“Over/Under” is a glance at a pair of players at each position; one who TDR believes in overrated, and one who we believe is underrated.
OVER: Mike Glennon, North Carolina State
It’s easy to look at Glennon and salivate over his size (6-7, 232), much like Brock Osweiler last year. But that’s about where my favor ends for a QB who is being billed as a top-tier prospect projected to go somewhere in the 2nd round.
It’s not that there’s not more to like about Glennon, but there are just too many question marks and inconsistencies when you put on the tape for an NFL team to use a premium pick on him and hope that he would start anytime soon. Glennon’s experience in a pro-style offense is definitely a plus, but his accuracy is spotty at best, and much like with Osweiler, some worry that he could actually be too tall, impacting his athleticism and ability to negotiate the pocket.
It’s not that I don’t think he could develop into an NFL starter, but I think he can only do that if he ends up in a situation similar to that of Osweiler, as a matter of fact: spending a couple of years backing up an entrenched star who can give him the time to develop into a more consistent signal-caller.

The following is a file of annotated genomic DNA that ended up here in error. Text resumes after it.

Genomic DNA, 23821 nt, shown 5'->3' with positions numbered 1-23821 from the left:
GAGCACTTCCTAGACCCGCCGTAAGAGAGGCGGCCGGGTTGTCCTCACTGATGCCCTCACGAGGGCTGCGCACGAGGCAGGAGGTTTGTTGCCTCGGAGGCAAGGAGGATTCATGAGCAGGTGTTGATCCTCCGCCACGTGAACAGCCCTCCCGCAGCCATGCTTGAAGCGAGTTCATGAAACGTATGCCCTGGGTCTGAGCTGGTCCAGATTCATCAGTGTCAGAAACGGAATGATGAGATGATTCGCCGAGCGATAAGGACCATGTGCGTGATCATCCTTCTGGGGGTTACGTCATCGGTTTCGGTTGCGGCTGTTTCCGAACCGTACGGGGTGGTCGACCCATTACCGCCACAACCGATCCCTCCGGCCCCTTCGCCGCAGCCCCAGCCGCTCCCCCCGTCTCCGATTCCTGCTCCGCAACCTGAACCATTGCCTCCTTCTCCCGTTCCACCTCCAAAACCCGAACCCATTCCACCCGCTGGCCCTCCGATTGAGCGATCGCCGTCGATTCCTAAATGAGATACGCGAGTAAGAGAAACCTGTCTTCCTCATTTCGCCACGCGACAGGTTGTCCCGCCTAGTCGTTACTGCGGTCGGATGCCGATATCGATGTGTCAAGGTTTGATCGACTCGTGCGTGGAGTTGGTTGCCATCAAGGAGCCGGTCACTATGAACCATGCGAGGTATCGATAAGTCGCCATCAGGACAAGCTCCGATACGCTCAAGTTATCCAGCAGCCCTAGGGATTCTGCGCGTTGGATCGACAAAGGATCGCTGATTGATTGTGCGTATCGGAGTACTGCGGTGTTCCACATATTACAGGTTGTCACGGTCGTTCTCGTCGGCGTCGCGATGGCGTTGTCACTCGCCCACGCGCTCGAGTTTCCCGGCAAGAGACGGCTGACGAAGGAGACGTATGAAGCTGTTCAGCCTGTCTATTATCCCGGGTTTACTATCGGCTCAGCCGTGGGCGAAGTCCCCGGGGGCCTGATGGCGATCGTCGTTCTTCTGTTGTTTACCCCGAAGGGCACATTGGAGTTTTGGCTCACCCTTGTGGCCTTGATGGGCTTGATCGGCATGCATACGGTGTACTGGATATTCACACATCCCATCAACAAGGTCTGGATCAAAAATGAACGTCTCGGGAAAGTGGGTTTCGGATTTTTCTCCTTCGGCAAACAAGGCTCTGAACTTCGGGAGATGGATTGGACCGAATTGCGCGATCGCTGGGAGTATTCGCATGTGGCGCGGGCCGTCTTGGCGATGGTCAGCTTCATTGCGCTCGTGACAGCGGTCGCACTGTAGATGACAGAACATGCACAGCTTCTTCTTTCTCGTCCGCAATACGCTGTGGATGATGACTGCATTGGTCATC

UNDER: Zac Dysert, Miami (OH)
Dysert carries some of the typical knocks of mid-to-late-round quarterbacks: smaller school/inferior competition and playing in a spread offense rather than a more pro-style attack. But a close look at the tape, especially against teams like Ohio State last year, reveals a prospect who has all the tools to succeed as a field general at the next level.
Dysert has a clean, compact release and more than enough arm strength to make all the necessary throws. He has great pocket presence, including great strength and balance to shake off pass rushers and keep plays alive. He shows fluid movement and great accuracy when throwing on the run, and doesn’t make many bad decisions as a result of not being able to process what the defense is giving him.
Especially when considering his projected draft spot, Dysert is a guy who could come in with very little pressure and expectation, and could comfortably settle into an attractive starting opportunity with a team whose system fits his skill set.